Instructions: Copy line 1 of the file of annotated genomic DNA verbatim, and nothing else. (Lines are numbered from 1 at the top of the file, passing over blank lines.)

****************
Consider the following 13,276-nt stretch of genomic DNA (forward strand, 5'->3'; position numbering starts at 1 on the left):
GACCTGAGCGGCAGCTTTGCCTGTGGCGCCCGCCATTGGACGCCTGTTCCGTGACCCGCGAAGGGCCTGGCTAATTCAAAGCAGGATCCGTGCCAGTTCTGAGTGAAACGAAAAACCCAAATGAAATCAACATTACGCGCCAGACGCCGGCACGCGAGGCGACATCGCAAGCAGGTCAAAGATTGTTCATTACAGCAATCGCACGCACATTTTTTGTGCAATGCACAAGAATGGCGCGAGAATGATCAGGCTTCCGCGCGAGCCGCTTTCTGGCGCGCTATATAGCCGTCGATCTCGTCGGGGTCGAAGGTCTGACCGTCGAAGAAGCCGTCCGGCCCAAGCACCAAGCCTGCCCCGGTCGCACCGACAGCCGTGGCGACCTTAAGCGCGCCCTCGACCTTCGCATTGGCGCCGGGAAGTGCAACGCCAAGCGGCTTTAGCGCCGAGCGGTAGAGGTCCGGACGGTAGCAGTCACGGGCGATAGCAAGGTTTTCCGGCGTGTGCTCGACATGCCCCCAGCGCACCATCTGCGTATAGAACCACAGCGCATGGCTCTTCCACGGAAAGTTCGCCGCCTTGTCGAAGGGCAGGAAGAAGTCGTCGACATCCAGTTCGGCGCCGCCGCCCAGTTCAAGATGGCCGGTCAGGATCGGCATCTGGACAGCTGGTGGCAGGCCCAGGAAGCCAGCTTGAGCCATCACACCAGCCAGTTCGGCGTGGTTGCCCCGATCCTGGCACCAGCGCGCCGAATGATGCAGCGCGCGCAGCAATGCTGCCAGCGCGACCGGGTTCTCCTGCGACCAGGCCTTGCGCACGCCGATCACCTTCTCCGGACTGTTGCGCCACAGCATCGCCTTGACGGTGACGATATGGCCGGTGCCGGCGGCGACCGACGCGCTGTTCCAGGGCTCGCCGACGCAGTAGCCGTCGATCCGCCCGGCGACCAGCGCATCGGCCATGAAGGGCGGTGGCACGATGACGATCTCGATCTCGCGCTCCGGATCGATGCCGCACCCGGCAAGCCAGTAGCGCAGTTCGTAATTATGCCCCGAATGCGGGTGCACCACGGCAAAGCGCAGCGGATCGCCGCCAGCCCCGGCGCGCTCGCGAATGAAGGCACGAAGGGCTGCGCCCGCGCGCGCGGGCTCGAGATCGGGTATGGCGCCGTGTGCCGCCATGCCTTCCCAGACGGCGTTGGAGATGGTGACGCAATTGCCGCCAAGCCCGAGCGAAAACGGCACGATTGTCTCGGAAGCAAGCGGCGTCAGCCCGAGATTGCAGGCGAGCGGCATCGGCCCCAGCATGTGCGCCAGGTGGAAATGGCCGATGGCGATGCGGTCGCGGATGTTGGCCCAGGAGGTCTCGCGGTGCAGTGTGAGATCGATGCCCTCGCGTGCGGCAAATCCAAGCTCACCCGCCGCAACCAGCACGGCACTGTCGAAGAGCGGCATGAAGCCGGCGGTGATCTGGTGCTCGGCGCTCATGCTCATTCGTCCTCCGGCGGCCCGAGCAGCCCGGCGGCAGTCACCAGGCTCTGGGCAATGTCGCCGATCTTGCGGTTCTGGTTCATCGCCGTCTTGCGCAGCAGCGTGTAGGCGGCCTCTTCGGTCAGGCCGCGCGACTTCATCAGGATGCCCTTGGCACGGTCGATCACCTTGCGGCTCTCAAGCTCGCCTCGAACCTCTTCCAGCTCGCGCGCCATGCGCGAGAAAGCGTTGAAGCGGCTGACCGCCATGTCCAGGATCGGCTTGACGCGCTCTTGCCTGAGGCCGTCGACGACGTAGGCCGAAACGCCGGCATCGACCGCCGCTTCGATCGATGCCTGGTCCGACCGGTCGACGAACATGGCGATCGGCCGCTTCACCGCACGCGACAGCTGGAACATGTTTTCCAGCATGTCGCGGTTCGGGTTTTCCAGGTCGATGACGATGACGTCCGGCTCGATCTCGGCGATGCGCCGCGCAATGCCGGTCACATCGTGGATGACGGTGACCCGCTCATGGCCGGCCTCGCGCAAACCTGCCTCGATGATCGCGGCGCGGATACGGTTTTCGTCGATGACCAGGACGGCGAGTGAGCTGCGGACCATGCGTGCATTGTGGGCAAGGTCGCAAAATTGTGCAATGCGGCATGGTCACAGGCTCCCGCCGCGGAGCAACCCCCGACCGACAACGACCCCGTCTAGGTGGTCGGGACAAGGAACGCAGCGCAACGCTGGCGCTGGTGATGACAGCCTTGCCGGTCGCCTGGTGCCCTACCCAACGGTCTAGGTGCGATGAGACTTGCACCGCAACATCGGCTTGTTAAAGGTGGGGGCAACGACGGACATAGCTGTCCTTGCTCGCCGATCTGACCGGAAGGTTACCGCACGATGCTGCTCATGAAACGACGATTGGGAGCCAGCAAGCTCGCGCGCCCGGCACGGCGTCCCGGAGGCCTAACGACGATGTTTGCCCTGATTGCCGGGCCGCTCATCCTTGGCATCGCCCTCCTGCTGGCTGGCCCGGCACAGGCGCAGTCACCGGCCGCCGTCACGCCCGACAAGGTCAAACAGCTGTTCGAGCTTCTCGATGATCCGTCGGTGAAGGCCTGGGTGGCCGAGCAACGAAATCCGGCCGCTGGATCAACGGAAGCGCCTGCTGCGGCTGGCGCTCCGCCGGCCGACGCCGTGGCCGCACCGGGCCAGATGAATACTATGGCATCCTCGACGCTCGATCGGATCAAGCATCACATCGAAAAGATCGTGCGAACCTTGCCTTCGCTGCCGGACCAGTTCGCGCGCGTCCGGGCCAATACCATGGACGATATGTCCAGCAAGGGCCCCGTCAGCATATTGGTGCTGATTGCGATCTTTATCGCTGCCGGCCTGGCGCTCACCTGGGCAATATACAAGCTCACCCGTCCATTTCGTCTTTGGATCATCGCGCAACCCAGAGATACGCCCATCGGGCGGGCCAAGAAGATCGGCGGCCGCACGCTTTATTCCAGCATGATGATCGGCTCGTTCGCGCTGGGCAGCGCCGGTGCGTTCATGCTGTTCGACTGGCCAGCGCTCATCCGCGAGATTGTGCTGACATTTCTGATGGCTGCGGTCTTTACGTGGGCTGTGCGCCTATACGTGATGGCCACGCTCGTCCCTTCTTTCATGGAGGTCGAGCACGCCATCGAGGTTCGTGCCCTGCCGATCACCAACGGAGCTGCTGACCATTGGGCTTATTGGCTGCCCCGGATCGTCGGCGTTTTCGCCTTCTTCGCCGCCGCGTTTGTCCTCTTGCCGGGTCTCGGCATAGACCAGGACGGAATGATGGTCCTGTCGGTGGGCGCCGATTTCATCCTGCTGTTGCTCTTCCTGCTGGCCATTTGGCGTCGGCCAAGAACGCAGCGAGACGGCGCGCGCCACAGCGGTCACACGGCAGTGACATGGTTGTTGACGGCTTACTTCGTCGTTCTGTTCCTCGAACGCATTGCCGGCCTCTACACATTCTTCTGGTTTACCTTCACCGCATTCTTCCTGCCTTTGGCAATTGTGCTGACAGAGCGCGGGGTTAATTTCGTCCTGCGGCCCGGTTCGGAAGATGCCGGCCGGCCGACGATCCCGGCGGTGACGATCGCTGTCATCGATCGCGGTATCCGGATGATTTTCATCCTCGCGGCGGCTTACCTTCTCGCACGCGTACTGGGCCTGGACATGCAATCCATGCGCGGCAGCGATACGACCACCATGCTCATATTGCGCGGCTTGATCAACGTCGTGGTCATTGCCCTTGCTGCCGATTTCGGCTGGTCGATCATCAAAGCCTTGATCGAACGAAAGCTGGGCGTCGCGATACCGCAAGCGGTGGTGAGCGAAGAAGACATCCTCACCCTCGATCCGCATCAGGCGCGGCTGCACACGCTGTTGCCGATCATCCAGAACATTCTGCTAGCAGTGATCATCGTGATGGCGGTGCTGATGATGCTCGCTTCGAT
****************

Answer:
Consider the following 13,276-nt stretch of genomic DNA (forward strand, 5'->3'; position numbering starts at 1 on the left):